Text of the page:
Meaning of domination in English:


Pronunciation /ˌdɒmɪˈneɪʃn/

See synonyms for domination

Translate domination into Spanish


mass noun
  • 1The exercise of power or influence over someone or something, or the state of being so controlled.

    ‘the imperial domination of India’
    • ‘He gave ample evidence of his talent during his domination of the Scandinavian Masters.’
    • ‘It is not a battle for territorial domination, ideological supremacy or economic hegemony.’
    • ‘They sense their domination of the debate in canteens, cafés and coffee bars.’
    • ‘I hope so, because no conglomerate deserves total world cyberspace domination.’
    • ‘I am yet to meet a man, in a partnership or otherwise, who doesn't exert total domination of this device.’
    • ‘Their domination could be gauged from the fact that not even a single boy found his way in the merit list.’
    • ‘It was the first success for an English car and put an end to the French domination of the first two races.’
    • ‘He is currently working on a book about the Stone Age and the evolution of human domination.’
    • ‘His quiet-spoken manner hides a steely determination for domination in movie making.’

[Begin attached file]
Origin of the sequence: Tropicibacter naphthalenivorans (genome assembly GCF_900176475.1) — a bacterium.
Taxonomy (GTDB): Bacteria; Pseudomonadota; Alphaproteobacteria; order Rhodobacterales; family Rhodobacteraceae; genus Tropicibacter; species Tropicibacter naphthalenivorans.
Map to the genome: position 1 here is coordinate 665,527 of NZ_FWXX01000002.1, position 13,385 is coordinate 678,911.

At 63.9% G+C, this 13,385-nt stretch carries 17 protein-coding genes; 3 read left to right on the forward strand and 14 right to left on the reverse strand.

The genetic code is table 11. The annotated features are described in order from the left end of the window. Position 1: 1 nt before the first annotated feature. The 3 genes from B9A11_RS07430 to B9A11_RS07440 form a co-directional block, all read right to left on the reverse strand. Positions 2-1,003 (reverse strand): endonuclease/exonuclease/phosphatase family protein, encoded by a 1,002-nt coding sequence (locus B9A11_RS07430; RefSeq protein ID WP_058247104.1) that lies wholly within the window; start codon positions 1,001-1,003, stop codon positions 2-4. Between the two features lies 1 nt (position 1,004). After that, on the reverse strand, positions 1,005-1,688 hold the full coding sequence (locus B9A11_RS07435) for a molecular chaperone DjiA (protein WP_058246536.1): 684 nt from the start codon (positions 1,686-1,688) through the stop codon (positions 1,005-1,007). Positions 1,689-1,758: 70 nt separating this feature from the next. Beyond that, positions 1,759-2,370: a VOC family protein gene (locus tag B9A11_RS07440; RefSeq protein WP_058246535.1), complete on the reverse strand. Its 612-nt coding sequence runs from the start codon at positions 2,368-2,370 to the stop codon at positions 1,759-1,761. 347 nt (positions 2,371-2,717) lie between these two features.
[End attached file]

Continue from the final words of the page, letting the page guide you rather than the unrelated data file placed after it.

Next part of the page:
• ‘Poverty is a by-product of domination of the needs of profit over the needs of people.’
    • ‘Here is a woman who long ago established her total domination of an extraordinarily tough business.’
    • ‘Modest, sober clothing was a manifestation of reason's domination over instinct.’
    • ‘He's the sort of guy who won't be satisfied until he achieves global domination.’
    • ‘The remaining half hour contained a predictable level of domination from the league leaders.’
    • ‘It is very strange, this domination of our intellect by our digestive organs.’
    • ‘The domination of these agencies has been enabled by developments in digital technology.’
    • ‘There are those, though, who think that comedy has now risen to a level of unhealthy domination.’
    • ‘They only talk about it as an attempt at exploitation, domination and plunder.’
    • ‘It's a sentiment which is only consolidated by their domination of their home event.’
    • ‘It might sound like an early Bond film, but these people are not after world domination.’
    rule, government, sovereignty, control, command, authority, power, dominion, dominance, mastery, supremacy, superiority, ascendancy, sway, influence
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  • 2dominations(in traditional Christian angelology) the fourth-highest order of the ninefold celestial hierarchy.

    • ‘Dionysius established the celestial hierarchy of nine choirs: seraphim, cherubim, and thrones; dominations, virtues, and powers; principalities, archangels, and angels, the last two having a direct mission to men.’


Late Middle English via Old French from Latin dominatio(n-), from the verb dominari (see dominate).